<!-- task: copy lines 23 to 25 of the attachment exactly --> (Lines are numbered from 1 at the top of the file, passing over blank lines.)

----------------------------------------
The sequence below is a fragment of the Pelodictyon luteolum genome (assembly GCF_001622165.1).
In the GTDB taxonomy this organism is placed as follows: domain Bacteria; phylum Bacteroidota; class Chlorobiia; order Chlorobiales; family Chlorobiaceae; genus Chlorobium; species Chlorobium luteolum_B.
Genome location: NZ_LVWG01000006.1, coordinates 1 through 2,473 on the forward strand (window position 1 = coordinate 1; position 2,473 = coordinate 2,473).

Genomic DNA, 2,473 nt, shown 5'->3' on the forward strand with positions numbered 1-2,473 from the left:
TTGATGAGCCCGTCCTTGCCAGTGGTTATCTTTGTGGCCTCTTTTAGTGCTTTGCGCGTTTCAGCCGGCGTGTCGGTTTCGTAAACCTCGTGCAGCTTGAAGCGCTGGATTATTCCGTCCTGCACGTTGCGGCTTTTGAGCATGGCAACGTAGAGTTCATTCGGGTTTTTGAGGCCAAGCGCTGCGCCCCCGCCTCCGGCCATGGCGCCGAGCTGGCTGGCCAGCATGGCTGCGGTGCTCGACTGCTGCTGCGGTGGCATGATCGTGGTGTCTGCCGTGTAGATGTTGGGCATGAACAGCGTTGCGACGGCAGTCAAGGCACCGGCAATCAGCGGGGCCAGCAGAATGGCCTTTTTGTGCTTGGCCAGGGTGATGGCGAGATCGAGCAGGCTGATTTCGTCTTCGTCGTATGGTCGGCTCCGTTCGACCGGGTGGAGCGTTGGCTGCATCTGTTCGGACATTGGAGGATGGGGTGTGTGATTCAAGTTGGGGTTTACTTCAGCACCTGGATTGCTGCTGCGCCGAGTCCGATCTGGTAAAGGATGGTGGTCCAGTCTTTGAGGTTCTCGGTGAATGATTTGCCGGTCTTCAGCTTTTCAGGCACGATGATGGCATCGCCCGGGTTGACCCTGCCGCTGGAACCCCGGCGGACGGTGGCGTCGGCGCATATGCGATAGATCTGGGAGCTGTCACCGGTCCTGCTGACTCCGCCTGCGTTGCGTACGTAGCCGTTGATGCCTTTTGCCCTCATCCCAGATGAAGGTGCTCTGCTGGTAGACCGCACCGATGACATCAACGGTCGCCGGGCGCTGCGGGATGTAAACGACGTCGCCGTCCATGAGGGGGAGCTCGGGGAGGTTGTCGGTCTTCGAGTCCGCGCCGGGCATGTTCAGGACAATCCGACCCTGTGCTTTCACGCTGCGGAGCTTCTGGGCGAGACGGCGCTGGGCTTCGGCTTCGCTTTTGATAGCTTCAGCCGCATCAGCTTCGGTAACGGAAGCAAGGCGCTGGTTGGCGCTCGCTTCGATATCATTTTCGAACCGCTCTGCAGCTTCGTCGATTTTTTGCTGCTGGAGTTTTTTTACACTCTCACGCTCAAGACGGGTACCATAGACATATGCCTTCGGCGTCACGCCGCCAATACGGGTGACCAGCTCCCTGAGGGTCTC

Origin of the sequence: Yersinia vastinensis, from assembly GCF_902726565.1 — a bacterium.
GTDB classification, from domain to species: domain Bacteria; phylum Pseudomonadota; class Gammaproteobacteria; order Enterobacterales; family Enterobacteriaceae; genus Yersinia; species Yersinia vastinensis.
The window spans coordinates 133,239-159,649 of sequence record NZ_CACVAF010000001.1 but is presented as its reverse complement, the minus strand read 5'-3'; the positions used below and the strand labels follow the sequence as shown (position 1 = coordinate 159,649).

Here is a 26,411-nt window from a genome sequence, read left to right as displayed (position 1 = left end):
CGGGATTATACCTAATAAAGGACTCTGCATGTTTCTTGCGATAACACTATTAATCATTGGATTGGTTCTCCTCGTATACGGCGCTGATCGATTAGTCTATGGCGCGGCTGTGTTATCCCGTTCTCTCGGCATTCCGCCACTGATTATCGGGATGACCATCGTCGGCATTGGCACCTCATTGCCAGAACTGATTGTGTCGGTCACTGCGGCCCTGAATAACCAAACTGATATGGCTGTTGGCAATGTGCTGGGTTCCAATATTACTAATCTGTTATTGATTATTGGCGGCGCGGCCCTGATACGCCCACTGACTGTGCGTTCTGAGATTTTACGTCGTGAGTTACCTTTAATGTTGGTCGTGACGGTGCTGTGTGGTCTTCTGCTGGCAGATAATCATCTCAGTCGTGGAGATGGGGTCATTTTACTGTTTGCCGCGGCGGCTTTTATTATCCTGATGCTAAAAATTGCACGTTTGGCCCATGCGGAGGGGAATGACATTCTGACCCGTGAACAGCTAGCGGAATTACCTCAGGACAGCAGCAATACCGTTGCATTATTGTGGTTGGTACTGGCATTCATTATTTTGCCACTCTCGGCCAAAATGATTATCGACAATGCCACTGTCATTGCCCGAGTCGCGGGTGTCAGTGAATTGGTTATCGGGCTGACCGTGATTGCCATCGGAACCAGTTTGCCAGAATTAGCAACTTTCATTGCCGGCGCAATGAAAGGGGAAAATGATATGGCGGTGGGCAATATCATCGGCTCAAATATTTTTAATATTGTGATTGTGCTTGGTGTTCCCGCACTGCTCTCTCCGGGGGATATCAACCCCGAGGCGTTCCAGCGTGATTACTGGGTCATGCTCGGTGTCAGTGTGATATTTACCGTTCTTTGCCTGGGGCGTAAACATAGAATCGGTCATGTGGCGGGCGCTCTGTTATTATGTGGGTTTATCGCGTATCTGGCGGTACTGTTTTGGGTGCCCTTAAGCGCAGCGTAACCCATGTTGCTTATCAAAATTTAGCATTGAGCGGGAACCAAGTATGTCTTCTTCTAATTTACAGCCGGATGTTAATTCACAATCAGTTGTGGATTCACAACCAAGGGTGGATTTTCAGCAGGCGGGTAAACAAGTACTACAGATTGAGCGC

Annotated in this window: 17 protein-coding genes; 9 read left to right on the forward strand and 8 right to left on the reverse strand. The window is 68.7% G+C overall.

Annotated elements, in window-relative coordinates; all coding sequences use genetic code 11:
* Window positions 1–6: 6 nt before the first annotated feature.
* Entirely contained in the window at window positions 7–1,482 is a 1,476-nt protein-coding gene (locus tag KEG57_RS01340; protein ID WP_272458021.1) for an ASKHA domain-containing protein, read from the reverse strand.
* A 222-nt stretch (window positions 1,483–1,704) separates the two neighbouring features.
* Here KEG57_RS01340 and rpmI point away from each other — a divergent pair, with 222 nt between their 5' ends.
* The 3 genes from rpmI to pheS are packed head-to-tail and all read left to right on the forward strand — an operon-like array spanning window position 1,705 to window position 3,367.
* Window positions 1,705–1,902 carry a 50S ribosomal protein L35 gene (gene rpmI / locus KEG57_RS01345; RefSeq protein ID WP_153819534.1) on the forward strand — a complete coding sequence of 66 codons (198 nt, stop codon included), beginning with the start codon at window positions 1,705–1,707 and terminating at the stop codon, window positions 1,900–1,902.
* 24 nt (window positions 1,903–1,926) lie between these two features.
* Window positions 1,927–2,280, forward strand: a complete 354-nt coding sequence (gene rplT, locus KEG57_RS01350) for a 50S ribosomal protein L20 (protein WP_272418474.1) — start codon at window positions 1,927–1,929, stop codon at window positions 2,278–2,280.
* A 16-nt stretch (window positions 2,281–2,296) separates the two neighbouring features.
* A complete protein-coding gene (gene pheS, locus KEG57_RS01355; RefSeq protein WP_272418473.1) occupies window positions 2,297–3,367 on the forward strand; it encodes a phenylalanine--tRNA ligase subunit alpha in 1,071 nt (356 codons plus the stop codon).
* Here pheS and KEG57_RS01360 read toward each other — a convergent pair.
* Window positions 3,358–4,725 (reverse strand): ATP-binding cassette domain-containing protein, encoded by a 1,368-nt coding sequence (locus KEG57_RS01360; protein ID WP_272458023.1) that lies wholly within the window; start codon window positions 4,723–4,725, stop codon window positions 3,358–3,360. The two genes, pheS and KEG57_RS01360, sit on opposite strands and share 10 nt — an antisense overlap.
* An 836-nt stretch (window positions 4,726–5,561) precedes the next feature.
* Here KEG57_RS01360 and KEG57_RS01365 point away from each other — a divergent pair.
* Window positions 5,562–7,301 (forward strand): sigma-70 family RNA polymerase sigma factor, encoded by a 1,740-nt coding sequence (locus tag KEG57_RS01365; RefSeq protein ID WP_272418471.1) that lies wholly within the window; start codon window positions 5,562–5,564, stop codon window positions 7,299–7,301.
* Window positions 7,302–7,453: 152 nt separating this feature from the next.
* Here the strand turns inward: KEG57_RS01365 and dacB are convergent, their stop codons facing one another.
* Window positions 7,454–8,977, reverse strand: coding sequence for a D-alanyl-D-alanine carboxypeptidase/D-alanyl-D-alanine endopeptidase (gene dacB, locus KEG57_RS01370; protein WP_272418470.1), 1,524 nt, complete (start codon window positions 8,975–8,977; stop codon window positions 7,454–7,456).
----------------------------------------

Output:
* Here pheS and KEG57_RS01360 read toward each other — a convergent pair.
* Window positions 3,358–4,725 (reverse strand): ATP-binding cassette domain-containing protein, encoded by a 1,368-nt coding sequence (locus KEG57_RS01360; protein ID WP_272458023.1) that lies wholly within the window; start codon window positions 4,723–4,725, stop codon window positions 3,358–3,360. The two genes, pheS and KEG57_RS01360, sit on opposite strands and share 10 nt — an antisense overlap.
* An 836-nt stretch (window positions 4,726–5,561) precedes the next feature.